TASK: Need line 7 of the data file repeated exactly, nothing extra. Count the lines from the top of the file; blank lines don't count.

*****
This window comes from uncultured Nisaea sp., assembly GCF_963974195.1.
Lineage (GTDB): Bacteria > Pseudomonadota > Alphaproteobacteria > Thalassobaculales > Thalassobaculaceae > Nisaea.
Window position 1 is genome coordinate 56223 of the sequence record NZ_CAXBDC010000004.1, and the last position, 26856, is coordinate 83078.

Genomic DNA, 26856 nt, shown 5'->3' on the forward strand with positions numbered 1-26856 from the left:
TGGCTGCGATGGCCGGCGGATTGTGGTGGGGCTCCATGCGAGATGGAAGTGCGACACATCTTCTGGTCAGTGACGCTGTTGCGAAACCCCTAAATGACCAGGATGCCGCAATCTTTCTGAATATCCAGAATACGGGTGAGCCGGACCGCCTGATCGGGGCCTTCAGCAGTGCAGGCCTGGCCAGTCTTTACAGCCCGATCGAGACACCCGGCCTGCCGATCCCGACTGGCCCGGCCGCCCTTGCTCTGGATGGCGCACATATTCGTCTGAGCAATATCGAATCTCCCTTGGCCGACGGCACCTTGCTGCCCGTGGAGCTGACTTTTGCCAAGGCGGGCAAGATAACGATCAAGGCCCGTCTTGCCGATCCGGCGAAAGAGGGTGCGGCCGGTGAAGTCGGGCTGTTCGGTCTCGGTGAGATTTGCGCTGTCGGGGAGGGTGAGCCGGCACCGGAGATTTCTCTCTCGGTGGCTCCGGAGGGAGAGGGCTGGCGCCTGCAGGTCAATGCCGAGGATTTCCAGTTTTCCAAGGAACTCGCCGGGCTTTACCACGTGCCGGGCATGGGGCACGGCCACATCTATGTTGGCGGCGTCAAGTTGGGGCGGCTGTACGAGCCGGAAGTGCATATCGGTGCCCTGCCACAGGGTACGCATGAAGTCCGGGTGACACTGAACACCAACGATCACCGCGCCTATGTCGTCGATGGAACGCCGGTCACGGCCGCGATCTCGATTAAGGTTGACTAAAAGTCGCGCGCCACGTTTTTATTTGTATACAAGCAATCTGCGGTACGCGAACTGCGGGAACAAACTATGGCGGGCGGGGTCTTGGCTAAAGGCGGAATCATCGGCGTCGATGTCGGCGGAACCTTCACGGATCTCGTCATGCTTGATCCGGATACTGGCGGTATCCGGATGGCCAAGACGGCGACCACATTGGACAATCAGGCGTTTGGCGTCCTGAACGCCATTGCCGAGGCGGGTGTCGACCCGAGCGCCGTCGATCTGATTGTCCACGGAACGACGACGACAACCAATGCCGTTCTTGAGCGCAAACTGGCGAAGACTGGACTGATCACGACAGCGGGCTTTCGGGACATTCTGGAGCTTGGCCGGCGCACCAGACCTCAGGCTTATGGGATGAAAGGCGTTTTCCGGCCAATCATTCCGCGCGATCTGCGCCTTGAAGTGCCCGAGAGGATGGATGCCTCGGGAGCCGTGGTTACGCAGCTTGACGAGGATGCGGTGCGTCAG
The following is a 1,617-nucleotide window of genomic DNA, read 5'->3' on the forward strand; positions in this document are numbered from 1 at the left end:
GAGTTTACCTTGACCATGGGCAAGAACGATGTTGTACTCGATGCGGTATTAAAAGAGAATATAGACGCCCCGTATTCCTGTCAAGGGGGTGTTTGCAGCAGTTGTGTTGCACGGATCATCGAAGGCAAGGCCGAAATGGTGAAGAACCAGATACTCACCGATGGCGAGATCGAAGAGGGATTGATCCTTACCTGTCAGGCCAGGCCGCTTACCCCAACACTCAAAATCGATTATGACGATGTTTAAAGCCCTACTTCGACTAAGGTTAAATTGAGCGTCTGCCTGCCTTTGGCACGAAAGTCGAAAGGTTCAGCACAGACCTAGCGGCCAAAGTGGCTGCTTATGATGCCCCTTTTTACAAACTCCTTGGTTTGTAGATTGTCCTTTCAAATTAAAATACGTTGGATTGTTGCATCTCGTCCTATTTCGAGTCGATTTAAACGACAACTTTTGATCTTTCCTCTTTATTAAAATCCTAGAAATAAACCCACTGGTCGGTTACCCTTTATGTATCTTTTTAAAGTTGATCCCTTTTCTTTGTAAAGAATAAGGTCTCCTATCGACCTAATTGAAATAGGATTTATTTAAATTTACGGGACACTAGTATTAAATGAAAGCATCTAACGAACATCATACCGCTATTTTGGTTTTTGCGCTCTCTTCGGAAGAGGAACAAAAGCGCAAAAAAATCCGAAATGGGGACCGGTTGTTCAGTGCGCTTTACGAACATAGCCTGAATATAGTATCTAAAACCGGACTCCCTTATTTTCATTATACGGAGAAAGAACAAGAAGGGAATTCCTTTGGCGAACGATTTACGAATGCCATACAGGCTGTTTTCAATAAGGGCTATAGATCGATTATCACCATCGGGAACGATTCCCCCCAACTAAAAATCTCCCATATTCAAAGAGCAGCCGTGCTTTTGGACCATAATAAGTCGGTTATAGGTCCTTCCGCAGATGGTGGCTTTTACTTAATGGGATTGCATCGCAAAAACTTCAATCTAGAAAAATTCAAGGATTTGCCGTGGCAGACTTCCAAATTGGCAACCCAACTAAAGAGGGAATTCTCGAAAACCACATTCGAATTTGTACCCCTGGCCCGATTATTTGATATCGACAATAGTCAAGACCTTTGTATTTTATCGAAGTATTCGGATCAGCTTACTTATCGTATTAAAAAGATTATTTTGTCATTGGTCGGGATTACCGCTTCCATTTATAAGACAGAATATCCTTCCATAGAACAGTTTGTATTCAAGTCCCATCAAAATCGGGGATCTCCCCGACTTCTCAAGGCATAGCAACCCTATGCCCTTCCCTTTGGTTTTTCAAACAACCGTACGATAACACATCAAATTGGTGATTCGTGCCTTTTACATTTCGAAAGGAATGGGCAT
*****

GAGTTTACCTTGACCATGGGCAAGAACGATGTTGTACTCGATGCGGTATTAAAAGAGAATATAGACGCCCCGTATTCCTGTCAAGGGGGTGTTTGCAGCAGTTGTGTTGCACGGATCATCGAAGGCAAGGCCGAAATGGTGAAGAACCAGATACTCACCGATGGCGAGATCGAAGAGGGATTGATCCTTACCTGTCAGGCCAGGCCGCTTACCCCAACACTCAAAATCGATTATGACGATGTTTAAAGCCCTACTTCGACTAAGGTTAAATTGAGCGTCTGCCTGCCTTTGGCACGAAAGTCGAAAGGTTCAGCACAGACCTAGCGGCCAAAGTGGCTGCTTATGATGCCCCTTTTTACAAACTCCTTGGTTTGTAGATTGTCCTTTCAAATTAAAATACGTTGGATTGTTGCATCTCGTCCTATTTCGAGTCGATTTAAACGACAACTTTTGATCTTTCCTCTTTATTAAAATCCTAGAAATAAACCCACTGGTCGGTTACCCTTTATGTATCTTTTTAAAGTTGATCCCTTTTCTTTGTAAAGAATAAGGTCTCCTATCGACCTAATTGAAATAGGATTTATTTAAATTTACGGGACACTAGTATTAAATGAAAGCATCTAACGAACATCATACCGCTATTTTGGTTTTTGCGCTCTCTTCGGAAGAGGAACAAAAGCGCAAAAAAATCCGAAATGGGGACCGGTTGTTCAGTGCGCTTTACGAACATAGCCTGAATATAGTATCTAAAACCGGACTCCCTTATTTTCATTATACGGAGAAAGAACAAGAAGGGAATTCCTTTGGCGAACGATTTACGAATGCCATACAGGCTGTTTTCAATAAGGGCTATAGATCGATTATCACCATCGGGAACGATTCCCCCCAACTAAAAATCTCCCATATTCAAAGAGCAGCCGTGCTTTTGGACCATAATAAGTCGGTTATAGGTCCTTCCGCAGATGGTGGCTTTTACTTAATGGGATTGCATCGCAAAAACTTCAATCTAGAAAAATTCAAGGATTTGCCGTGGCAGACTTCCAAATTGGCAACCCAACTAAAGAGGGAATTCTCGAAAACCACATTCGAATTTGTACCCCTGGCCCGATTATTTGATATCGACAATAGTCAAGACCTTTGTATTTTATCGAAGTATTCGGATCAGCTTACTTATCGTATTAAAAAGATTATTTTGTCATTGGTCGGGATTACCGCTTCCATTTATAAGACAGAATATCCTTCCATAGAACAGTTTGTATTCAAGTCCCATCAAAATCGGGGATCTCCCCGACTTCTCAAGGCATAGCAACCCTATGCCCTTCCCTTTGGTTTTTCAAACAACCGTACGATAACACATCAAATTGGTGATTCGTGCCTTTTACATTTCGAAAGGAATGGGCAT